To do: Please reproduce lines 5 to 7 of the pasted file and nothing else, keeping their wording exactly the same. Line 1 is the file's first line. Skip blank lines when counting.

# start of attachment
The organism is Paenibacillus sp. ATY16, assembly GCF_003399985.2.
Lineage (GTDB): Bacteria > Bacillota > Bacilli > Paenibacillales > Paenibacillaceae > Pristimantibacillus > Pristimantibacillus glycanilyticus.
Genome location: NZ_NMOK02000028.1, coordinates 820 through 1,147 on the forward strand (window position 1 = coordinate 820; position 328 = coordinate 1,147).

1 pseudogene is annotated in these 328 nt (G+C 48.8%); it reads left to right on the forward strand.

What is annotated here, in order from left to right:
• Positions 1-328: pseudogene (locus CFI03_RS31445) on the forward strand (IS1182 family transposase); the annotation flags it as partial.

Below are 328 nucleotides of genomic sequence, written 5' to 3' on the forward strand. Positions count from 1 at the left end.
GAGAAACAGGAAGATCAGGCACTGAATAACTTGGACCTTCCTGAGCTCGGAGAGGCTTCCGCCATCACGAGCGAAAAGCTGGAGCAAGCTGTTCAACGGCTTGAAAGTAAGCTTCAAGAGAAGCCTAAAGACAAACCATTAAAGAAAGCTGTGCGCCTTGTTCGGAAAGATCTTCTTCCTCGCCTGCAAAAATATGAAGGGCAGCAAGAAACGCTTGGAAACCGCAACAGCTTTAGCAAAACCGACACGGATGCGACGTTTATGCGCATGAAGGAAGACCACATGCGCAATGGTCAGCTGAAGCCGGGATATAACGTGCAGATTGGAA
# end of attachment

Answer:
What is annotated here, in order from left to right:
• Positions 1-328: pseudogene (locus CFI03_RS31445) on the forward strand (IS1182 family transposase); the annotation flags it as partial.

Below are 328 nucleotides of genomic sequence, written 5' to 3' on the forward strand. Positions count from 1 at the left end.